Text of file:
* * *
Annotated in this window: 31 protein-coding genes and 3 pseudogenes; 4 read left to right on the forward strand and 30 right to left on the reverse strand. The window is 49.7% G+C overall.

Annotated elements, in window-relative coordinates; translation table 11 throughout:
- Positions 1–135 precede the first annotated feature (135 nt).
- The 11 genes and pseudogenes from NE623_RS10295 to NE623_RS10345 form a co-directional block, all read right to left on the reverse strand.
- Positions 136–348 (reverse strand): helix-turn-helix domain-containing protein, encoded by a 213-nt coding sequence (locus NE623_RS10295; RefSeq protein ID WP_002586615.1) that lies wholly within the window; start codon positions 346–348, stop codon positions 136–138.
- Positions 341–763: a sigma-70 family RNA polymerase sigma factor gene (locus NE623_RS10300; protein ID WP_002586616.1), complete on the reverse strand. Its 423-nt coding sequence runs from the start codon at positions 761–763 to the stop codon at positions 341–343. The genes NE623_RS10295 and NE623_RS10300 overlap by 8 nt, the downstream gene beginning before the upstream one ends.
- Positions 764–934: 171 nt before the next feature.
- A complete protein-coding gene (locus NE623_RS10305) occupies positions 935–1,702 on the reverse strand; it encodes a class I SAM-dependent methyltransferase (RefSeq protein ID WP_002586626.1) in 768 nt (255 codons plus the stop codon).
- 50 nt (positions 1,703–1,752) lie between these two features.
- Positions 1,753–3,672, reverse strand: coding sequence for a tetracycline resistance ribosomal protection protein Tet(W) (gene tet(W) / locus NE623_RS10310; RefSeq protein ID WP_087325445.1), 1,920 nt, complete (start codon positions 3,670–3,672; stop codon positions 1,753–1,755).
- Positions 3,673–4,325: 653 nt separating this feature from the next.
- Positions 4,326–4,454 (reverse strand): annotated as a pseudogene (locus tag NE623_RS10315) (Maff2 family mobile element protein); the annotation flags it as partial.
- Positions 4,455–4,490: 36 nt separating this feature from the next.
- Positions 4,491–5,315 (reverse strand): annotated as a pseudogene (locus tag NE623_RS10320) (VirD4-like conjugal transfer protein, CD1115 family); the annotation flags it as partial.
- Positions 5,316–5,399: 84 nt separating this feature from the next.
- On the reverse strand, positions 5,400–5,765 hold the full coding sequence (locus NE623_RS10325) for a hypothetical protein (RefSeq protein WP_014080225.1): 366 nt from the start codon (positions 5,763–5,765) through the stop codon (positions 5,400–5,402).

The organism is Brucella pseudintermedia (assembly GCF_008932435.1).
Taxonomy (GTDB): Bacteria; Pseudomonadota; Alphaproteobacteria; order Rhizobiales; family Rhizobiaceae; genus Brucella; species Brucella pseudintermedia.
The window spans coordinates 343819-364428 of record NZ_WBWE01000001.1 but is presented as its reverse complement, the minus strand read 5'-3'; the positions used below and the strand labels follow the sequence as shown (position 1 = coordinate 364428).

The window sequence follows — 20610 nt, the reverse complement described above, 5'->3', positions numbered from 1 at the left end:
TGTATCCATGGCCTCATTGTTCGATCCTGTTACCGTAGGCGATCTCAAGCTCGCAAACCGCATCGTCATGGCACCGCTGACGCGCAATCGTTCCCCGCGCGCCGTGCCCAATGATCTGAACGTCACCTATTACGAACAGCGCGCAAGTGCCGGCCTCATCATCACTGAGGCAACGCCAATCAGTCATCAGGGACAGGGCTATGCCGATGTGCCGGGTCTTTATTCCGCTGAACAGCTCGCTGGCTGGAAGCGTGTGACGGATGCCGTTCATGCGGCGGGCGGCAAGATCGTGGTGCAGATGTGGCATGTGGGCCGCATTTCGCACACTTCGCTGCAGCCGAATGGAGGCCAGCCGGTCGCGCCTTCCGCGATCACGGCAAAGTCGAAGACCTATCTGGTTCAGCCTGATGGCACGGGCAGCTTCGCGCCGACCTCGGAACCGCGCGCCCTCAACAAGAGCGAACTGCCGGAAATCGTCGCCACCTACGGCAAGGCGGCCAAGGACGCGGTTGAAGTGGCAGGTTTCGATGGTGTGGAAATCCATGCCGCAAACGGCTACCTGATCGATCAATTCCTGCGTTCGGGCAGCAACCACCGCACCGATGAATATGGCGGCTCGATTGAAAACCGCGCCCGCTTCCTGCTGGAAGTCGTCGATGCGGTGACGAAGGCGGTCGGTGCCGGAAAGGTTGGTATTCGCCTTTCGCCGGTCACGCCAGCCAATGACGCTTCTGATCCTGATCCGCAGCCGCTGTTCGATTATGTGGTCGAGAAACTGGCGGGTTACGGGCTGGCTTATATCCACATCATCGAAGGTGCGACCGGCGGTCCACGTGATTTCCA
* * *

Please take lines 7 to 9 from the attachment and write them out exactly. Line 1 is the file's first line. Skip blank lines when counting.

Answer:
- Positions 764–934: 171 nt before the next feature.
- A complete protein-coding gene (locus NE623_RS10305) occupies positions 935–1,702 on the reverse strand; it encodes a class I SAM-dependent methyltransferase (RefSeq protein ID WP_002586626.1) in 768 nt (255 codons plus the stop codon).
- 50 nt (positions 1,703–1,752) lie between these two features.